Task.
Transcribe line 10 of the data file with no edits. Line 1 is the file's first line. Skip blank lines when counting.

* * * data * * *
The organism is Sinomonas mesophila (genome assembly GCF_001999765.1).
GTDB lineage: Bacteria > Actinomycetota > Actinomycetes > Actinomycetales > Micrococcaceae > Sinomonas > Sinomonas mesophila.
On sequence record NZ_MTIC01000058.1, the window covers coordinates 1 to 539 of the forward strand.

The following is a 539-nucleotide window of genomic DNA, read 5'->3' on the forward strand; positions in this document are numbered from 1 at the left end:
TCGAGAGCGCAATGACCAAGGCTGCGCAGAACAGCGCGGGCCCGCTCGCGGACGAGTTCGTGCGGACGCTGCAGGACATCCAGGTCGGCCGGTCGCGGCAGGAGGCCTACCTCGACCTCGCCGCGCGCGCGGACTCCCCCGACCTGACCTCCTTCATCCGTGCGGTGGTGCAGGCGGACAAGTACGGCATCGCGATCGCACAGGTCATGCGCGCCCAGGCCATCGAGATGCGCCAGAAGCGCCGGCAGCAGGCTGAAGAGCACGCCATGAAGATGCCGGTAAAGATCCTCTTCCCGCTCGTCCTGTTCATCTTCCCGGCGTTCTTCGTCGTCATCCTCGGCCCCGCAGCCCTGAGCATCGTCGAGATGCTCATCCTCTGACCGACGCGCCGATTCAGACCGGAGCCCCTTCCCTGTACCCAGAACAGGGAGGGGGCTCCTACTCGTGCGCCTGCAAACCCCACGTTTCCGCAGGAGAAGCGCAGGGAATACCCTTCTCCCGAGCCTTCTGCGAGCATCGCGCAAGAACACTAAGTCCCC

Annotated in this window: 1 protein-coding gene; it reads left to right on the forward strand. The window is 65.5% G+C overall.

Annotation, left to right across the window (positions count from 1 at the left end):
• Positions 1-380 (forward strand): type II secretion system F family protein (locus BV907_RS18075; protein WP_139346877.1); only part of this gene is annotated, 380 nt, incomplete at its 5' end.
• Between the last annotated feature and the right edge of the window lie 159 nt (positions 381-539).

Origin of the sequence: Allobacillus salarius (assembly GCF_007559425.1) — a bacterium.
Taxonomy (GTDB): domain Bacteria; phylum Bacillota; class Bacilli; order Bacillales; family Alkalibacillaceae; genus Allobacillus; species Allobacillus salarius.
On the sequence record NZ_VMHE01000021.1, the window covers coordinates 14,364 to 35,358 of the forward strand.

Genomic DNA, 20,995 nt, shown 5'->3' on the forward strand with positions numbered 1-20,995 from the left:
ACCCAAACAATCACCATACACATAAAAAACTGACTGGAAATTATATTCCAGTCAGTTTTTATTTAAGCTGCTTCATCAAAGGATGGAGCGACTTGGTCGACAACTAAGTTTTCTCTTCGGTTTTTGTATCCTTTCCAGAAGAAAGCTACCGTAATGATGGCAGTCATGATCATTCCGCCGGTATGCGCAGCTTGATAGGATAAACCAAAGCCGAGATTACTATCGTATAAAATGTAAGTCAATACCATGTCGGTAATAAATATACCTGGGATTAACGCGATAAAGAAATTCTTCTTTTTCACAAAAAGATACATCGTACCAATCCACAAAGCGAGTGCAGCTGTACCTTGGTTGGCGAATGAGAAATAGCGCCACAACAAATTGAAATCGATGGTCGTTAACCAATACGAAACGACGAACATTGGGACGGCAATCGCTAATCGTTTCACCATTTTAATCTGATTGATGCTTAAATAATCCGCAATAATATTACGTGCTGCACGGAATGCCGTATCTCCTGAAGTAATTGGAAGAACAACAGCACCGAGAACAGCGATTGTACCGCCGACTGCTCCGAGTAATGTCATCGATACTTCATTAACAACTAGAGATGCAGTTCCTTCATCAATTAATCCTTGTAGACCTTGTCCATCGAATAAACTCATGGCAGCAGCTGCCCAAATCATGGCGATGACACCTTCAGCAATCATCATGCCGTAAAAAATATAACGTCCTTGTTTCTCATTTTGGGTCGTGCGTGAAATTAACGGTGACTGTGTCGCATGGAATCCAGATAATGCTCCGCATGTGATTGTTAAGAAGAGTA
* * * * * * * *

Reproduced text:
Origin of the sequence: Allobacillus salarius (assembly GCF_007559425.1) — a bacterium.